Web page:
Testing & Results
I like to test keyboards by simply using them daily for all typical gaming PC activities and noting any irregularities or irritants. Of course, for gathering data points and comparisons certain tools can be useful. Microsoft’s Applied Sciences anti-ghosting page is an “oldie-but-goodie”, containing one of the best explanations of N-key rollover and keyboard ghosting along with a quick .aspx testing utility that anyone can use. We’ve used Aqua’S Key Test in the past as well. I like to brush up on my typing skills with typeracer.com, and I’ve taken the opportunity to race a few rounds with the Roccat Skeltr. Let’s take a look.
Motherboard: Gigabyte GA-Z97N-WIFI
System Memory: 2×4 GB Samsung DDR3 1866
Processor: Intel Core i5-4690K @ 4.6GHz
Video: Gigabyte GTX-970 Xtreme Gaming
Disk Drive 1: Samsung 850 EVO 250GB SSD
Disk Drive 2: Samsung 1TB 7200 RPM 3.5″ HDD
Enclosure: Corsair 380T
PSU: Fractal Design Integra M 450W Modular
Monitor: Acer 24″ 1920×1080 144Hz LCD
Operating System: Windows 10 Pro 64-bit
First up, it’s always good to know on a gaming keyboard if the keys you press will register. Many games require some pretty extensive finger gymnastics to press combinations of keys, so making sure your keyboard of choice will register your input accurately is the task of our first testing suite.
The above photo is a capture of the keyboard ghosting demo available on Microsoft’s Applied Sciences anti-ghosting page, using the Roccat Skeltr. Generally, I’ll just lay a palm across the keyboard and try to press as many keys as possible to see if they all register.
I mean, my hands aren’t huge, but I’m quite certain I can cover more than five keys with my palm. After capturing the above screenshot (and finding it difficult to believe a gaming keyboard stopped registering keys after ~4-5 presses or so), I went back to Roccat’s marketing page for the Skeltr and double-checked the specifications. Sure enough, no mention of N-key rollover or even any anti-ghosting capabilities anywhere.
Performing the test again to see exactly where keys were dropped, I simply started on home row. Pressing and holding A, S, D, and F, I wasn’t able to register a key press for G or any other letter on that side of the keyboard – however, J K L and ; registered (again, with no further letters on that side registering). It seems Roccat split the Skeltr into clusters, which should avoid any problems with fast typers. Sure, I’ve never played a game that required a full palm to be placed on the keyboard. However, for those games that use WASD for movement (…which is pretty much all of them), adding another function while crouching/sneaking and moving at an angle could run into limitations, which is completely unacceptable for a keyboard in this category in my opinion. Especially when keyboards half the price don’t experience the same issue. For reference, here are some more tests from past keyboards I’ve reviewed:
Aqua’S Key Test application verified my findings – the Roccat Skeltr simply can’t keep up with simultaneous keypresses like almost every other gaming keyboard in this price bracket.
Now, it’s not that much of an issue in actual use. I didn’t notice it – wouldn’t have guessed that it was a problem, even – while playing games on the Skeltr, and that’s the main area where a gaming keyboard should perform exactly as expected. I just feel people should know, for those that care about this capability, that it is absent from this particular gaming keyboard – I could imagine they may feel slighted, as it should be a safe assumption that a $160 keyboard has the ability to register more than four keys + a modifier.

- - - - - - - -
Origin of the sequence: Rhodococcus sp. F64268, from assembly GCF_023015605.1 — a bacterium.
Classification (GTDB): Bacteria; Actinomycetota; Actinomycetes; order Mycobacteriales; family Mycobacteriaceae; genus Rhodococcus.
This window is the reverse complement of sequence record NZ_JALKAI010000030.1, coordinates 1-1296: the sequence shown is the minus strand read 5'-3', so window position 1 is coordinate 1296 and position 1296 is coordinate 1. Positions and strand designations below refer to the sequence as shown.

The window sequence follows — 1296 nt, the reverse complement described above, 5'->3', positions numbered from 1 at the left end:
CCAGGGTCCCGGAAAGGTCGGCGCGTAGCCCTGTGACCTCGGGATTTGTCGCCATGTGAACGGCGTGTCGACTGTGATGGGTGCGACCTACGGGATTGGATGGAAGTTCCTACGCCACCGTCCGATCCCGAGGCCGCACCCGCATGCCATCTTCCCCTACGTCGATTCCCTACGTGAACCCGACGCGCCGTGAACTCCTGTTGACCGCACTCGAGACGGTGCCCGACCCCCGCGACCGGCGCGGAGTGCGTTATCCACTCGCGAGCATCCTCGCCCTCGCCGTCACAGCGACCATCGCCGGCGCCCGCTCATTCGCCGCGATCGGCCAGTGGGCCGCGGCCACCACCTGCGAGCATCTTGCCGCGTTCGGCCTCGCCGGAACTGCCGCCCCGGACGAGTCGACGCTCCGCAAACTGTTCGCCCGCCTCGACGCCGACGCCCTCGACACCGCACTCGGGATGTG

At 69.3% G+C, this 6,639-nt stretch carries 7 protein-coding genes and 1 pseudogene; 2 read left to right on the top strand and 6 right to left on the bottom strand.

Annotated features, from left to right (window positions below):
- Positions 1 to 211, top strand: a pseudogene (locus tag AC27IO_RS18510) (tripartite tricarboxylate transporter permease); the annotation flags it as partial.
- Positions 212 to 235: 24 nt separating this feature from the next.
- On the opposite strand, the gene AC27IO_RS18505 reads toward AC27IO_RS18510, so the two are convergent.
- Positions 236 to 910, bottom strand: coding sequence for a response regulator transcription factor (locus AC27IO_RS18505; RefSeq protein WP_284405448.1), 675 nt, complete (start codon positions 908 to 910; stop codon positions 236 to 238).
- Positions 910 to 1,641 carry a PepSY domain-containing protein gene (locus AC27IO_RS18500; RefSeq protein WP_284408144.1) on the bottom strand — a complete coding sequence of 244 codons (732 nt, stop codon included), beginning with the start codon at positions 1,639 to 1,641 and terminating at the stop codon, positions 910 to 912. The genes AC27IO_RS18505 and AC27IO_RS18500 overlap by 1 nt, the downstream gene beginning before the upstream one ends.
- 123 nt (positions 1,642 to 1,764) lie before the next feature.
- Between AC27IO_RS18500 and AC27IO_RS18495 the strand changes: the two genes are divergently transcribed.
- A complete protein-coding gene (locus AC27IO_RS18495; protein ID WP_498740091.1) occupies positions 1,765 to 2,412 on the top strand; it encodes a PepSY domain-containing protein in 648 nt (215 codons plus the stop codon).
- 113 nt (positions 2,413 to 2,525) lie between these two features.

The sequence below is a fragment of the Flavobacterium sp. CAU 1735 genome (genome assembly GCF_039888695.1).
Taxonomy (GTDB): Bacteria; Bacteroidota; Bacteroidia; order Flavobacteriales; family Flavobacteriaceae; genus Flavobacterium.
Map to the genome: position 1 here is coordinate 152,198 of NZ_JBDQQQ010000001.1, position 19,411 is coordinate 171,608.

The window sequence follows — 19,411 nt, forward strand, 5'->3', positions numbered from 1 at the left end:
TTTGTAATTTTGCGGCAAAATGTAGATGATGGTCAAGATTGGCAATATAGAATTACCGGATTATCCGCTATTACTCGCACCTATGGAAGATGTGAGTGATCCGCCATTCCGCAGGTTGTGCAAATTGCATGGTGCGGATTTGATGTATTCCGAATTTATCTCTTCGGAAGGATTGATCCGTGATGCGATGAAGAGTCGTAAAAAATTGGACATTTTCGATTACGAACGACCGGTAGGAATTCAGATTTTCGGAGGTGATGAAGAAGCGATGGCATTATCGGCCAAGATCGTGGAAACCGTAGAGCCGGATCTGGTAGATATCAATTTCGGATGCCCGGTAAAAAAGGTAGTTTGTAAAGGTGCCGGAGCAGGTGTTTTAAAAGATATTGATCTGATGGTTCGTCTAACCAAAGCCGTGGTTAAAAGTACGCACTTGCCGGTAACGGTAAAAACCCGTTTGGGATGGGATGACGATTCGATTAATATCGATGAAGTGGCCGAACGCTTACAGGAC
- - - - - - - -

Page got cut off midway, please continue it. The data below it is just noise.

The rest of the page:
Let’s take a moment to talk about the membrane keys. The Skeltr is expensive for a membrane keyboard; Roccat is hoping that the typing experience is good enough to give it a pass. I’m not sure “improved rubber dome technology” is enough to do it, but you don’t know until you try, right?
While I’m not sure the market is ready to pay mechanical switch prices for membrane keys, the typing experience on the Skeltr is surprisingly good. It certainly didn’t feel as “premium” as a mechanical switch, but after a short learning period typing on the Skeltr felt pretty good.
Good enough to surprise myself in a few rounds on typeracer.com. My first race sent me just over the 100wpm mark (102), where I immediately had to prove I wasn’t a robot. That’s a good start. Even better was passing the typing test at 99% accuracy and 118 words per minute… Keep in mind, I hover around 85-90 words per minute normally, and that’s with a mechanical keyboard (generally on Cherry MX Brown switches).
I thought it was a bit of a fluke, so I figured I’d better do one more race.
Perhaps I was more familiar with the quote than I thought – either way, 128 wpm seemed to solidify the trend. Part of the extra speed (for me) came from the improved accuracy. Since the Skeltr registered button presses at the bottom of the stroke I didn’t make as many errors by brushing lightly weighted keys.
I suppose it’s just the way I type (I bottom out mechanical switches too) – either way, the membrane keys on the Skeltr don’t seem to hold back a typist of my skill at least. I’m not sure it’s enough to completely forgive the potential for ghosting keys, but it’s a bit of a redeeming quality for the Skeltr.